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In the summer of 1997, a unique quintet made the rounds of an even dozen European jazz festivals. The group was the brainchild of Marcus Miller, for whom the term “multi-instrumentalist” could have been coined, and they called themselves simply, “Legends”.

The lineup was as follows:
Marcus Miller: Leader, electric bass, bass clarinet
Joe Sample: Keyboards, piano
Steve Gadd: Drums
David Sanborn: Saxophone
Eric Clapton: Electric and acoustic guitar, vocals

The band’s one-time-only European tour culminated at the 1997 Montreux Jazz Festival, where they appeared as the opening night headline act before what appears to be a standing room only crowd. 

The events of that evening were filmed and are available on DVD under the title, “Legends Live At Montreux”. With over 250 years of experience between them as professional musicians, the name is hardly an exaggeration.

I would love to be able to tell you that a milti-disc set of CD’s is also available that includes all the songs not included on the DVD, but I’m afraid that is not the case.

The DVD presents us with a baker’s dozen tunes that run the gamut from jazz to blues and with just a touch, a mere whisper, of classic rock.

The set opens with the Wes Montgomery classic, “Full House” and the group has the audience clapping along with them from almost the first note. Sanborn has the spotlight first, and shows the crowd why he’s still a huge draw. Sanborn is followed by Clapton and then Sample, who is in turn followed by Sanborn. He does a little honking thing with his horn that I think could have been left out, but except for that it’s an outstanding performance. Then it’s Miller’s turn up front, and he plays that bass like it was a guitar.
(Later in the program, during “Put It Where You Want It”, we are treated, if that’s the right word, to seeing Miller sweat bullets of frustration as his bass won’t stay tuned during another solo. Ever the consummate professional, he carries on despite the obvious emotional upheaval he is experiencing, seen in one excruciating close-up after another.)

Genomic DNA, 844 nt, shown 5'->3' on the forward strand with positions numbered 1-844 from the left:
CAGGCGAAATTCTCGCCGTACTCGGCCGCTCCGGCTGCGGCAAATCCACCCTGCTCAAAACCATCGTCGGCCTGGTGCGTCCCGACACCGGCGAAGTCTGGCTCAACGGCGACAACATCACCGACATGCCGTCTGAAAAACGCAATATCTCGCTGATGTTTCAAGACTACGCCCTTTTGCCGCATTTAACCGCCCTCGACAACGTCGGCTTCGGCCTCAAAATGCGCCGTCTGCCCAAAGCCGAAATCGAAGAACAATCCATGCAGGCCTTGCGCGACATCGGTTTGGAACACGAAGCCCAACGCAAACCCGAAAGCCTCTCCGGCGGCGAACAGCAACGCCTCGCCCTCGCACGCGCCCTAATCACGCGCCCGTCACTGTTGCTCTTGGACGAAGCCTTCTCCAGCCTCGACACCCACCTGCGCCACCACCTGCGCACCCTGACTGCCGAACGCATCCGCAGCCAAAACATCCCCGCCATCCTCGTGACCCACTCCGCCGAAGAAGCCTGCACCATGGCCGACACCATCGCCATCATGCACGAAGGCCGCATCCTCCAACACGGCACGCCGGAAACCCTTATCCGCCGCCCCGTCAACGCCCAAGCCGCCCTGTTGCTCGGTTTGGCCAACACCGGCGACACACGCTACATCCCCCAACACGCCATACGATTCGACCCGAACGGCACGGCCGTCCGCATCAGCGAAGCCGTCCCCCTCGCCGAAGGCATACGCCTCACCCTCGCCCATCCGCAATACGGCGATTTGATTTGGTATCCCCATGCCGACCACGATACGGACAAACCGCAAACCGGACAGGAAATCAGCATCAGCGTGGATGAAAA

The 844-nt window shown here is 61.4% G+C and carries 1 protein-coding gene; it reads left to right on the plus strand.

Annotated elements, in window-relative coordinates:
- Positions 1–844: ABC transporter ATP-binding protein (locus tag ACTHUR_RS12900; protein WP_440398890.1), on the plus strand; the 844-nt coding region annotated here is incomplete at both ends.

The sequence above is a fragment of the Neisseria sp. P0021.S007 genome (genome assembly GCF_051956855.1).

“Groovin'” is next, and the group simply powers their way through this song, start to finish. Say what you may about electric instruments, Clapton’s fretwork on his gold-tone colored Fender has the crowd eating out of his hands.
Speaking of Clapton, this is mainly an instrumental concert until they reach track 5, “Going Down Slow”, Clapton’s classic blues number. The crowd roars their approval as soon as Clapton opens his mouth to sing and there is never any doubt who has the lead throughout.
“Going Down Slow” is followed by “The Peeper”, and the guys work their way seemingly effortlessly through, giving the crowd everything they have by now come to expect from them. Sanborn starts, then passes it along to Clapton. The man is the master of his instrument, and that fact is nowhere more apparent than here.
After a brief break, Joe Sample returns to the stage along for a rousing solo rendition of “Shreveport Stomp”, followed by Miller on bass clarinet giving us the opening of “In A Sentimental Mood”. He is soon joined by Sanborn and they give us one of the mellowest, most beautiful moments in the concert.
 
 
Then Miller makes a slow segue into a song that sounds familiar… the intro to the acoustic version of one of Clapton’s classic signature tunes, “Layla”. After half a minute or so, Clapton himself comes onstage carrying one of his namesake Martin acoustic guitars and we are off and running with one of the most beautiful renditions of this song I have ever heard.
To close the concert, Clapton once again takes up his gold-tone Stratocaster and gives us a superb version of “Every Day I Have The Blues”.
This DVD may have more to tickle the average blues listener, but there are more than enough excellent jazz numbers to please the jazz-lover in me.
Thank you for reading this
Al Evans
Wood Village, Oregon

My original content, including photos other than album covers, Copyright © 2014 by Al Evans. All rights reserved.